TSG IntelBrief: GCC Summit: A Region on the Brink
GCC Summit: A Region on the Brink
Bottom Line Up Front:
• Iran will dominate discussion at the U.S.-Gulf Cooperation Council (GCC) Summit at Camp David tomorrow
• But it will be important for the meeting to move beyond discussion of Iran’s true intentions, on which there is unlikely to be agreement
• The problems of the Middle East—and consequent threats to the homeland—are more extensive and require U.S. involvement as the most persuasive outside power
• But while the U.S. may have moved on from seeing force as the main way to influence events in the region, the GCC has not.
The U.S.-Gulf Cooperation Council (GCC) summit at Camp David tomorrow will have a full agenda. The headline discussion will reflect the equal concern on both sides that the other has misjudged Iran, but a deeper discussion will focus on the very many factors that affect the long-term stability of the Middle East, including the level of U.S. engagement.
Previous summits might have looked at energy issues and Israel as the main topics of conversation, but with oil prices low and U.S. domestic production reducing dependence on foreign suppliers, oil is less of a political lever in the bilateral relationship, though still important in global terms. Israel too is currently a non-issue. Although GCC countries continue to feel outrage at Israel’s treatment of Palestinians, Hamas has few friends, and Fatah is widely regarded as a broken reed. Furthermore, the Israeli government’s position on Iran closely matches that of Saudi Arabia and the UAE.
A U.S.-led nuclear deal with Iran, which remains a possibility despite the best efforts of the extremes on either side, would be a historic achievement on the path to a more stable Middle East. It is hard to imagine why Saudi Arabia (or Israel) would be reassured by a breakdown in talks that might encourage Iran to accelerate its nuclear program. While the deal under discussion could be improved from their point of view, realpolitik dictates that the Iranians gain enough to stick to the agreement. The U.S. has an uphill task in persuading the GCC of this logic because it founders on a completely different assessment of Iran’s good faith. The GCC will seek guarantees that if the U.S. proves wrong, it will do something immediate and decisive about it—or better still, give the GCC states the capacity now to take action at the right time. The U.S. will see this as an unnecessary escalation of the very tensions that the nuclear deal is meant to reduce.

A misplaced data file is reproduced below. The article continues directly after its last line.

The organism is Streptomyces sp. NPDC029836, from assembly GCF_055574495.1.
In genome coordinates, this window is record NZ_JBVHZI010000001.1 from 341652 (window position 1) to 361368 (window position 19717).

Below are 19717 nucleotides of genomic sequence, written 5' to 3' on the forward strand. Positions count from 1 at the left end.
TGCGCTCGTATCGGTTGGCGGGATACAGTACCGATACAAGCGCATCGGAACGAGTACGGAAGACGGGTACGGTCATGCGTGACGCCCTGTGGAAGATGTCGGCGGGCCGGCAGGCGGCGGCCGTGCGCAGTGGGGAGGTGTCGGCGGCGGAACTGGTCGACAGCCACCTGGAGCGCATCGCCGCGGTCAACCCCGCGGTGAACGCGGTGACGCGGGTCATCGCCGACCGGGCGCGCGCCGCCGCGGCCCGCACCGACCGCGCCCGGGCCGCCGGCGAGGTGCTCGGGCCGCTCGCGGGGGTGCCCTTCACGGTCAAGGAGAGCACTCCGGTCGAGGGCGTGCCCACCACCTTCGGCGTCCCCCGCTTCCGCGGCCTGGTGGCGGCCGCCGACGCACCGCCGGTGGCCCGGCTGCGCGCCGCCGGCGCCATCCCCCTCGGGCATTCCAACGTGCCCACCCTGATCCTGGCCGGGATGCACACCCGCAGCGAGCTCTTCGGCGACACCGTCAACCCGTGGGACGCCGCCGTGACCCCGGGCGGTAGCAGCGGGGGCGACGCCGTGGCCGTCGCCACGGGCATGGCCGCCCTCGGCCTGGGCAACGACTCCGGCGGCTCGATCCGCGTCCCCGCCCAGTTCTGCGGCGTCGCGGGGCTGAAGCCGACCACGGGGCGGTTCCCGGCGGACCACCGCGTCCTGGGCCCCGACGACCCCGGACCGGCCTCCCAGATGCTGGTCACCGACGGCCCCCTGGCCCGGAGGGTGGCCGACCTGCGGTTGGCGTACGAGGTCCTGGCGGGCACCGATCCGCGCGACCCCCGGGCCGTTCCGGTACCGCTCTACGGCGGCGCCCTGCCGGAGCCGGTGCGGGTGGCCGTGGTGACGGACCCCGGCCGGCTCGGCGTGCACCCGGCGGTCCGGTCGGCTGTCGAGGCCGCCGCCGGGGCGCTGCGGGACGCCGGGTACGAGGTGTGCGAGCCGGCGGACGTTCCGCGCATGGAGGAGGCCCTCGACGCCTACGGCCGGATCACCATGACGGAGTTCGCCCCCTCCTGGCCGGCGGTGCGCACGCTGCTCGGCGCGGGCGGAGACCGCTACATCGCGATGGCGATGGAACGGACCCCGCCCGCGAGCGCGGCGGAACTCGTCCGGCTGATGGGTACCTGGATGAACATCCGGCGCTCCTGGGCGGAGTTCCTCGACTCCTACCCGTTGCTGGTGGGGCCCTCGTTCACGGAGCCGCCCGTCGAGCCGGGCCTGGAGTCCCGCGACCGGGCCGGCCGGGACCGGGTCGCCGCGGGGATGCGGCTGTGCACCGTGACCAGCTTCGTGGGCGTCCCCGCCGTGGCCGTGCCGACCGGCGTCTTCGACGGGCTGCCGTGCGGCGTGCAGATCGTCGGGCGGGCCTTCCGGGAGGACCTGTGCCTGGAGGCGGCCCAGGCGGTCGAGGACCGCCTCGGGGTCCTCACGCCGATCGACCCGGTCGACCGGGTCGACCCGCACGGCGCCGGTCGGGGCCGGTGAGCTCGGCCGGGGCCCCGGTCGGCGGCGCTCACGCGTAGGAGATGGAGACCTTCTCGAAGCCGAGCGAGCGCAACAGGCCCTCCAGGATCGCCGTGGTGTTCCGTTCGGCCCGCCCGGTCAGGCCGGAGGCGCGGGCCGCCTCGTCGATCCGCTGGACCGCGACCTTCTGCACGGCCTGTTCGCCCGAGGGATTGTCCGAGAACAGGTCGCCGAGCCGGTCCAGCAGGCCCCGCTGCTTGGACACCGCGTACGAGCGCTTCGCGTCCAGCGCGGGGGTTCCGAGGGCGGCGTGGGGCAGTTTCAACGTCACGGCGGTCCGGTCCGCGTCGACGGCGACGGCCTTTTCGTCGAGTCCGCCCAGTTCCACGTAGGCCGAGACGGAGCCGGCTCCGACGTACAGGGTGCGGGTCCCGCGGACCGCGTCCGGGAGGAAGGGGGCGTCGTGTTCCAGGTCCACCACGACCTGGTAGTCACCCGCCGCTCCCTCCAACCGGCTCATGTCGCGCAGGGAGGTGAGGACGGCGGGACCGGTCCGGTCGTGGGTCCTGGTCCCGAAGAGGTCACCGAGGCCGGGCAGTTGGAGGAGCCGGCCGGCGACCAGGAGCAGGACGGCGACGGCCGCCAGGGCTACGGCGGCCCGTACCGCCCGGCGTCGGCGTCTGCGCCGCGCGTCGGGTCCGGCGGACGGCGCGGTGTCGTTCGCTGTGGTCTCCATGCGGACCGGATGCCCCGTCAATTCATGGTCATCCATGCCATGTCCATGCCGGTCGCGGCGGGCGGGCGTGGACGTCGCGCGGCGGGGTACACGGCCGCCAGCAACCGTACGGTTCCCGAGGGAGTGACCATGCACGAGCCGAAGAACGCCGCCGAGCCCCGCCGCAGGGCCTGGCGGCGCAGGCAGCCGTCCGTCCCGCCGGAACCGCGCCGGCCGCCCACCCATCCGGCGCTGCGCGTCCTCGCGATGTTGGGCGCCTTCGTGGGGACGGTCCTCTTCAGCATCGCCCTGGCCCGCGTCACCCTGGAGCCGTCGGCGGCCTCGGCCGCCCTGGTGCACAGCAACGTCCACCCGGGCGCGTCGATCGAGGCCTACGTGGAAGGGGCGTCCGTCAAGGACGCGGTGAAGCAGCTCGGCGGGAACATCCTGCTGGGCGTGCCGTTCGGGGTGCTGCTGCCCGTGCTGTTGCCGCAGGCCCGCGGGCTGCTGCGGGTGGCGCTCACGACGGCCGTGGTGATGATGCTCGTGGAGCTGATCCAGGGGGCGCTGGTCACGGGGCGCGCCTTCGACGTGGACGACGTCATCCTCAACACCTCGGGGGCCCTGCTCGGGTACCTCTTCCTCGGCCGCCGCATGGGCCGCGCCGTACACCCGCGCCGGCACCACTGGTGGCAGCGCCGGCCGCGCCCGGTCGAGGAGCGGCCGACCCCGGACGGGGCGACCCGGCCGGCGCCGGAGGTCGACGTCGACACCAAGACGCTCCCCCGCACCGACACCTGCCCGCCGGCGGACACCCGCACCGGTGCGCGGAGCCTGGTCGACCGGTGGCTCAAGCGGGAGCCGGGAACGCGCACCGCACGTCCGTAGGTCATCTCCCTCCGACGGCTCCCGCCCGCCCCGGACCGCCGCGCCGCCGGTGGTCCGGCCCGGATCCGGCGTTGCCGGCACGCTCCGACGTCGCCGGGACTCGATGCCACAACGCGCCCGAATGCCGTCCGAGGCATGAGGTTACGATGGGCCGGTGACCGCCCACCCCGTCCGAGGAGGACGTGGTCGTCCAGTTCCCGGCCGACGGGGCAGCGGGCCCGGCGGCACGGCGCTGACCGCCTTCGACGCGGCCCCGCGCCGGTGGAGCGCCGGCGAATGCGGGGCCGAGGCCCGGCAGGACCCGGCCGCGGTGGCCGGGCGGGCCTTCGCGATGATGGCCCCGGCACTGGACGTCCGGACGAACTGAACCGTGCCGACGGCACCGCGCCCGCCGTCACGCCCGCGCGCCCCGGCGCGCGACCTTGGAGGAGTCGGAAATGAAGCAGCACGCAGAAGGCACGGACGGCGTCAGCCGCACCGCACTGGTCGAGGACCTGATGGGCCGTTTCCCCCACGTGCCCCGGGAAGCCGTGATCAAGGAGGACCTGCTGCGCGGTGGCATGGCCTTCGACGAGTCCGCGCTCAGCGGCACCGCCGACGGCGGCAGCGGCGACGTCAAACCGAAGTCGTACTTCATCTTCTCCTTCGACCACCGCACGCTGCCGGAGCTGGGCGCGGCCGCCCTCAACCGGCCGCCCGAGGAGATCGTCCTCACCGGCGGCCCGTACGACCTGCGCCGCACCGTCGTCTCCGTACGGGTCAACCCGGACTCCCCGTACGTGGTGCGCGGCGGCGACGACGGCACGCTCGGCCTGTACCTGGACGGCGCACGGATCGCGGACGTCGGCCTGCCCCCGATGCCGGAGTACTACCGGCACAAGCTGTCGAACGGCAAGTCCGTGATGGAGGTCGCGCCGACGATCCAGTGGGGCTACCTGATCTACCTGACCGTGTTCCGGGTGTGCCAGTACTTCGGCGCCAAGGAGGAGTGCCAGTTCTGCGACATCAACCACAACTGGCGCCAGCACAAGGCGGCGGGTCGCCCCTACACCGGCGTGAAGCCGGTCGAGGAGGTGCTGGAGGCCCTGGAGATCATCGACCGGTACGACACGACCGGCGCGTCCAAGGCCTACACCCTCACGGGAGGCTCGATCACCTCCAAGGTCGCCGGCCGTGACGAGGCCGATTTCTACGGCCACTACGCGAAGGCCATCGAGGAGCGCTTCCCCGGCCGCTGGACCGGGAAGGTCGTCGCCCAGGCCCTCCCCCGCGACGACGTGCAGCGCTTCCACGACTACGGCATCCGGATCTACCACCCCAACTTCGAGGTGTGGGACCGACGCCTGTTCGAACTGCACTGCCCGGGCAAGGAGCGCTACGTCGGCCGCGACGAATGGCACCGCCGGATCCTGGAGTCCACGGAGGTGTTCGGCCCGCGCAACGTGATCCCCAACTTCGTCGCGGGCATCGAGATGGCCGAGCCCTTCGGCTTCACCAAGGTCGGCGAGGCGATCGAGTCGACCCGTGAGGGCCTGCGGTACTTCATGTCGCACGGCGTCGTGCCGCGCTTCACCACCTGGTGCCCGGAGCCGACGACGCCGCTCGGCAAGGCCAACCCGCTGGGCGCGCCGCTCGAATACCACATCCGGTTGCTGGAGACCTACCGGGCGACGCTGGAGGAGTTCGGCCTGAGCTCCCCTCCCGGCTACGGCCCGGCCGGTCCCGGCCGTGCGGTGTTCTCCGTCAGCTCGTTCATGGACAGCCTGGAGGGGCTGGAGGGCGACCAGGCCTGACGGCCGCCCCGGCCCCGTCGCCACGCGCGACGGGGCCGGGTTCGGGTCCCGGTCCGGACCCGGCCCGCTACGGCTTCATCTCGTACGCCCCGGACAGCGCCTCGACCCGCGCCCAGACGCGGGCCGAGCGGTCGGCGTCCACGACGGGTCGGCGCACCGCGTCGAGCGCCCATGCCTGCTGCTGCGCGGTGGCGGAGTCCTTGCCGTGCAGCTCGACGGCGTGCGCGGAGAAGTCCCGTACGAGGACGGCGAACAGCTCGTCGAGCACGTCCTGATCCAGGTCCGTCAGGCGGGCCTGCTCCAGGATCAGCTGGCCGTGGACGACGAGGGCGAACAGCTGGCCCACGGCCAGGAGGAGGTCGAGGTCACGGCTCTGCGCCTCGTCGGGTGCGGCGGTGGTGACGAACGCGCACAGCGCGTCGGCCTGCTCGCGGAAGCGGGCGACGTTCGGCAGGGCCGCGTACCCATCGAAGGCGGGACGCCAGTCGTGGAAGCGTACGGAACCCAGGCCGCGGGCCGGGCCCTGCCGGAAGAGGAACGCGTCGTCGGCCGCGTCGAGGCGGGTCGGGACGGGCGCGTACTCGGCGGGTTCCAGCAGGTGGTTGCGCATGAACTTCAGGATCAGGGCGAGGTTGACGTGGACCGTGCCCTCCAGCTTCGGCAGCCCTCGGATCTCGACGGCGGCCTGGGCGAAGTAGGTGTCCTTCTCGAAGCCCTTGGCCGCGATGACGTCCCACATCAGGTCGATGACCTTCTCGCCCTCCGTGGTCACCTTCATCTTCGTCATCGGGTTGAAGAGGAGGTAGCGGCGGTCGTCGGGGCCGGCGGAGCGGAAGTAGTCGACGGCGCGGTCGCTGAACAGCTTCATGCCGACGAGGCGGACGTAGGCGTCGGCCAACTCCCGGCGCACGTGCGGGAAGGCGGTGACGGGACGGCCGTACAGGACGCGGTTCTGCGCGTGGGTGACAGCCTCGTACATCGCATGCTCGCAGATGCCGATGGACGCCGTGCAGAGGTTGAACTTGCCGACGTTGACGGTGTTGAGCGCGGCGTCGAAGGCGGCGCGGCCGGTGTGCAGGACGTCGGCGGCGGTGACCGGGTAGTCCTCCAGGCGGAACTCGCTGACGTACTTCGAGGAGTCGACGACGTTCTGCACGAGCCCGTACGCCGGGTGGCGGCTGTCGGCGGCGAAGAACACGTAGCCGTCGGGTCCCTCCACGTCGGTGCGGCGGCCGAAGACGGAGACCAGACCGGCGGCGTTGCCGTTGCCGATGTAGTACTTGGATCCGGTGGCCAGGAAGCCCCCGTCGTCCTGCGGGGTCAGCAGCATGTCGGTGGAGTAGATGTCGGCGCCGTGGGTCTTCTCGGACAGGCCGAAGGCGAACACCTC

But if that discussion can be put to one side, talks can focus on how to deal with the mess in Iraq, Syria, and Yemen, where different approaches to the same enemy are only serving to empower it. Here the role of the U.S. will be crucial, and exactly the area where it should exert influence. If the root of these problems lies in sectarianism and poor governance, it will take a major effort by the U.S. and key allies to persuade the regional powers to adopt a fundamentally different outlook. Today’s wars are hard to win and easy to lose, and when they are proxy wars, the results are always worse for the civilians caught in the middle. Economic and social fragmentation, and a deep-seated desire for revenge or redress at a local level, all go to create ideal conditions for the spread of extremism, and make a return to whatever existed before impossible.
Unless the Camp David summit can reach into these areas, as intractable as they may seem, it will have proved a wasted opportunity. Even though the leaders of Bahrain, Oman, Saudi Arabia, and the UAE will not attend, they are sending key figures who will have a great deal of influence on policy even if they do not decide it. The summit is serious and it will be the last opportunity for President Obama to engage personally with the GCC as a group on issues that will determine the nature of the threats that his successor will have to deal with, both at home and abroad. If he cannot make a difference, it will show that the GCC is still inclined to regard force as the most important and effective policy tool, with money being a distant second. The U.S. may have moved on from that approach, as well as from the view that it can solve all the problems of the world, so long as everyone else follows its lead.
The GCC has tended to regard U.S. disengagement as siding with the enemy, and so has substituted U.S. force with its own. In this vein, several of the GCC states will join Egypt, Jordan and Sudan in Cairo next week to discuss intervening in Libya. If Camp David can lead to a better understanding that the use of force can only be an adjunct to policy rather than the policy itself, it will have achieved something significant.
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